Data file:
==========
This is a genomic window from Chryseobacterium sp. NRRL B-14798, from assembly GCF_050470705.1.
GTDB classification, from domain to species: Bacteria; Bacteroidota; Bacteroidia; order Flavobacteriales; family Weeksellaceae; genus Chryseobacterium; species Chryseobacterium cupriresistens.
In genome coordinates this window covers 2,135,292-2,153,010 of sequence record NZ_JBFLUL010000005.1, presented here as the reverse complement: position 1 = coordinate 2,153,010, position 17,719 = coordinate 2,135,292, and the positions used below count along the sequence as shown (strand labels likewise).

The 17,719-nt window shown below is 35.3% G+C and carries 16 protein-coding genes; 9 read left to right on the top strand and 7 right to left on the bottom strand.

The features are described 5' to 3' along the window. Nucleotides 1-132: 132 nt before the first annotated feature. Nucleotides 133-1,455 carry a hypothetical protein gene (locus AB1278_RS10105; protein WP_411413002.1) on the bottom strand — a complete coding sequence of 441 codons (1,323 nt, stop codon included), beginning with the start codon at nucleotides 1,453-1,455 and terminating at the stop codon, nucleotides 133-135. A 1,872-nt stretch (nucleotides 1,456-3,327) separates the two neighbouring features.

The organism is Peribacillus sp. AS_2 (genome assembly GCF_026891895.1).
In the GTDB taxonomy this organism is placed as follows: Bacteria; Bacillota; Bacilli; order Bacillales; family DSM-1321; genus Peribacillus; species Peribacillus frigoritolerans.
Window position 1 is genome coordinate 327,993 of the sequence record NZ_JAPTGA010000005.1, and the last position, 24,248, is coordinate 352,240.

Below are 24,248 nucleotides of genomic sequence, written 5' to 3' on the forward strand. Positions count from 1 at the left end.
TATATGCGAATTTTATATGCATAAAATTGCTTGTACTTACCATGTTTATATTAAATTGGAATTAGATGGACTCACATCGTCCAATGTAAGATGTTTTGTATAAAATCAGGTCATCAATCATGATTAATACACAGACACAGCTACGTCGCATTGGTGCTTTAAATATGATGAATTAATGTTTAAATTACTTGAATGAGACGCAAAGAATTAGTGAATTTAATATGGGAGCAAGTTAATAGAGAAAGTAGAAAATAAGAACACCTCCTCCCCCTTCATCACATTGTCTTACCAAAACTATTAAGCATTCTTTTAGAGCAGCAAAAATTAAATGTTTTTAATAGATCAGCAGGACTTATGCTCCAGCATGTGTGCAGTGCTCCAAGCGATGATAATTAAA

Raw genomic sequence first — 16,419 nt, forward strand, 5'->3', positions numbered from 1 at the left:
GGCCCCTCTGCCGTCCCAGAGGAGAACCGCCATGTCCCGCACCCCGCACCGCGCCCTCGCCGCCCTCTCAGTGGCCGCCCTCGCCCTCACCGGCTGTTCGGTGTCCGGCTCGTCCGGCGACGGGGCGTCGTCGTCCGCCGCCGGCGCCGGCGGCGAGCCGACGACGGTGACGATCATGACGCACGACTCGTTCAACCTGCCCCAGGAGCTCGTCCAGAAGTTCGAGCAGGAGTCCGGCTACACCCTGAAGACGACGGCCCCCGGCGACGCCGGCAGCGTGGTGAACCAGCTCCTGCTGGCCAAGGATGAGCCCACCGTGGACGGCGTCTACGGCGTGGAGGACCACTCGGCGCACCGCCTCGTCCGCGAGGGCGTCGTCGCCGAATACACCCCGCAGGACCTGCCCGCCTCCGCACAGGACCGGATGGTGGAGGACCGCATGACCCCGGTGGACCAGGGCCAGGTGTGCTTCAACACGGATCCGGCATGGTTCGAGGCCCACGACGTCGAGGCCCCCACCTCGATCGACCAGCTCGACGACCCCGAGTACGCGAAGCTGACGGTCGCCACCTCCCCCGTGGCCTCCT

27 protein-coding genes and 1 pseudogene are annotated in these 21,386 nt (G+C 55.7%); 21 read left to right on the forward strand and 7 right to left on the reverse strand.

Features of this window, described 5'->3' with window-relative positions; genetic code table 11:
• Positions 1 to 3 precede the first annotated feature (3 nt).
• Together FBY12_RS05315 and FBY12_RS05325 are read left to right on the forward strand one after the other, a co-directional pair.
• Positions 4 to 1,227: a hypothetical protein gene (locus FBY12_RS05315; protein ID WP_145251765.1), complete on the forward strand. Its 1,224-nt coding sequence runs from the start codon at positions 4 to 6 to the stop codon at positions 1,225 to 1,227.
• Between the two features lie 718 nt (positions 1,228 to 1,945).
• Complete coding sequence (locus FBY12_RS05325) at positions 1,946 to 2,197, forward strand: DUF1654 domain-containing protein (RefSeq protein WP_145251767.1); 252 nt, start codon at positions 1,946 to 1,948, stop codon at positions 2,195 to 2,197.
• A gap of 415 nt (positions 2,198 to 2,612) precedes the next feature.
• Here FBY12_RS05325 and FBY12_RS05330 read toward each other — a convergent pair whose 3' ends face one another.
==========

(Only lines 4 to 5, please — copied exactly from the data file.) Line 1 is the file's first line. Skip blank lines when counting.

The 17,719-nt window shown below is 35.3% G+C and carries 16 protein-coding genes; 9 read left to right on the top strand and 7 right to left on the bottom strand.

The features are described 5' to 3' along the window. Nucleotides 1-132: 132 nt before the first annotated feature. Nucleotides 133-1,455 carry a hypothetical protein gene (locus AB1278_RS10105; protein WP_411413002.1) on the bottom strand — a complete coding sequence of 441 codons (1,323 nt, stop codon included), beginning with the start codon at nucleotides 1,453-1,455 and terminating at the stop codon, nucleotides 133-135. A 1,872-nt stretch (nucleotides 1,456-3,327) separates the two neighbouring features.